Reduce admissions, Australian universities urged

Universities should cut enrolments rather than allowing further erosion of base funding rates, expert says

July 22, 2019
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Australian universities will reduce their intake of domestic students over the next few years, as a historic rule change allows them to collect their full funding entitlements for fewer enrolments, policy expert Andrew Norton has predicted.

Mr Norton said “financial logic” dictated that universities should take advantage of the removal of mandated minimum enrolments, a change made as part of the 2012 switch to demand-driven funding.

While there is no minimum enrolment, universities are capped on the maximum level of student funding they can receive.

“If you want to maintain your per-student revenue, the logic of the system is to slowly reduce the number of places each year,” said Mr Norton, higher education programme director with the Grattan Institute.

“Because the underlying commonwealth contributions [public subsidy] are being indexed, you can deliver fewer places and still get your maximum entitlement.”

Before 2012, universities were required to meet minimum enrolment targets to earn their full funding allocations. Those who failed to do so incurred financial penalties.

But minimum quotas were discarded when the former Labor government uncapped funding for domestic undergraduate places in 2012. And while overall funding envelopes were reimposed on universities in late 2017, with the Coalition government freezing teaching grants for the following two years, allocations per student have continued to be indexed at a rate of about 2 per cent a year.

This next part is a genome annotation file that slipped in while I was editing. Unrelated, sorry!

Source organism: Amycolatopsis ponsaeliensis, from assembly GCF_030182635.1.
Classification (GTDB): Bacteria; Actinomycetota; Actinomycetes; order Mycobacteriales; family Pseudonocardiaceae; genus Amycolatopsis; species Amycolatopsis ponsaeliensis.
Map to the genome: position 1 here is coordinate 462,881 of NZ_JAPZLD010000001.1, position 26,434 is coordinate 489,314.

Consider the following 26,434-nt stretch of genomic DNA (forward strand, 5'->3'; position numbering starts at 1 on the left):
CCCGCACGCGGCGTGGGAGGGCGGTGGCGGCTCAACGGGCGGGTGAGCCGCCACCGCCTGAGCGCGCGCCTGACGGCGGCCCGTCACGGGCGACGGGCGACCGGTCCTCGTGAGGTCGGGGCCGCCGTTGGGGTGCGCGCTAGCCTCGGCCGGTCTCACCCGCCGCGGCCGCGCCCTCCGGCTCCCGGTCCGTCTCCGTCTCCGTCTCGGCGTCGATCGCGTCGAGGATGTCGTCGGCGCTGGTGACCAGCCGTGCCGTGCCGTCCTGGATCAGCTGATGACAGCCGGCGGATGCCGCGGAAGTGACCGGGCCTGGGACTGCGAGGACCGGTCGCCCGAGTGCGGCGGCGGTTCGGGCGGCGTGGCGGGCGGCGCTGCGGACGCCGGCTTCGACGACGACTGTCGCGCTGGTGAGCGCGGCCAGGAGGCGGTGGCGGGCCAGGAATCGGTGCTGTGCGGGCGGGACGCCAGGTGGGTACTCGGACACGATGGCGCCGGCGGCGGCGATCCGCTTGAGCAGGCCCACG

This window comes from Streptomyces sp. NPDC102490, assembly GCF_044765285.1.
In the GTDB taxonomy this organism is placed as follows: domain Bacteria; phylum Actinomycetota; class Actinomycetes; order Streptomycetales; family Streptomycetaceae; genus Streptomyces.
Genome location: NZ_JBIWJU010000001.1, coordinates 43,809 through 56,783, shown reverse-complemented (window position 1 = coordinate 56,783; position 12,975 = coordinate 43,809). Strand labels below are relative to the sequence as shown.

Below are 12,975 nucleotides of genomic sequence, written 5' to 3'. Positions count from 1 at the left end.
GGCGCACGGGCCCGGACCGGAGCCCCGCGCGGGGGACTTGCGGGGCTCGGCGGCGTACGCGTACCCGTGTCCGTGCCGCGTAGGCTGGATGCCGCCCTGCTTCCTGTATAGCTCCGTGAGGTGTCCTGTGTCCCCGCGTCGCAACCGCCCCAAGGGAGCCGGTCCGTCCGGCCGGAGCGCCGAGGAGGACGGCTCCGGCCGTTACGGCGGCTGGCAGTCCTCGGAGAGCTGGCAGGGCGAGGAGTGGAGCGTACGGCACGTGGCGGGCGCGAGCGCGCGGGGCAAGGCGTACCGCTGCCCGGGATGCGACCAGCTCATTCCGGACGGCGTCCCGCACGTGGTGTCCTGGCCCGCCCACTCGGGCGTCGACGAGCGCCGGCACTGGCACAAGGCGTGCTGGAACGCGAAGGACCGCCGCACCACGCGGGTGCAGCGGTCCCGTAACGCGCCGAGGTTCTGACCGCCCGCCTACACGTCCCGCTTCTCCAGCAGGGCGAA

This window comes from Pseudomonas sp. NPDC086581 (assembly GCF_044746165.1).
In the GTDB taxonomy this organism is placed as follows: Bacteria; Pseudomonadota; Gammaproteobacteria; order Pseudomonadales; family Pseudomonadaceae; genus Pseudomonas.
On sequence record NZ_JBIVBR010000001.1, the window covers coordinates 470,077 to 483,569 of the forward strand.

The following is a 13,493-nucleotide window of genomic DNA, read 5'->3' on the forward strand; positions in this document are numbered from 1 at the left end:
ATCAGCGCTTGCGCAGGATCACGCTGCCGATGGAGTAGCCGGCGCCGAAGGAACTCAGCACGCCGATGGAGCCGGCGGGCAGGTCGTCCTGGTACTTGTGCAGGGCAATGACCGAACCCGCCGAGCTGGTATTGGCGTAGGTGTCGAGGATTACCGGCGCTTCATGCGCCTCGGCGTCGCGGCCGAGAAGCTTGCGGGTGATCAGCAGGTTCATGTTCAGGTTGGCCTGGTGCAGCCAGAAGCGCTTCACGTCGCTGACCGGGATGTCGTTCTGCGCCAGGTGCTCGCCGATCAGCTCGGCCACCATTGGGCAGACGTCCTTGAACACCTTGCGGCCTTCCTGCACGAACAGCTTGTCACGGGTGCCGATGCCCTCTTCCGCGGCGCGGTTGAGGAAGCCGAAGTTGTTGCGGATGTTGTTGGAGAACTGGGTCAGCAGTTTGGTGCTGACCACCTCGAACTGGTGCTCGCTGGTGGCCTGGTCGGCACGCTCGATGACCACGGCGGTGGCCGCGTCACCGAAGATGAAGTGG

However, minimum enrolment requirements were not restored. This means universities can reduce the number of domestic undergraduates by almost 2 per cent each year and still collect their maximum funding allotments.

Mr Norton’s modelling, based on nursing enrolments, suggests that student numbers could decrease by up to 8.9 per cent between 2017 and 2022. Universities that successfully meet as yet unspecified performance targets, which will guide limited increases to teaching grants from next year, could pocket the extra money while allowing student numbers to drop by up to 5.6 per cent.

Mr Norton, who helped conduct a review of the demand-driven system for the government in 2014, said universities should “think seriously” about reducing their student places. But he doubted institutions would follow the “full financial logic” of the funding settings. “Universities feel obligations to their students and communities,” he said. “They’ve got a long history of over-enrolling and mission-based decisions.”

Community needs would mandate more rather than fewer enrolments, with the number of school-leavers spiking over the next few years. Population projections suggest the cohort of 17-18-year-olds will rise by about 2 per cent in 2022, 3 per cent in 2023 and 4 per cent in 2024, before growth rates decline in the following years.

Mr Norton said enrolment increases of this magnitude were unlikely. While education department projections suggested a “slight increase in coming years”, these figures were based on universities’ “optimistic” indications of their planned intakes – based on an assumption that demand-driven funding would be reinstated following a Labor victory in the May federal election.

He said universities had been prepared to admit unsubsidised students as “a brief loss leader”, but that willingness would have subsided after the Coalition victory eliminated hopes of a removal of funding caps.

“I would not be in the least surprised if there was a drop-off in the number of student places in the next few years,” he added.

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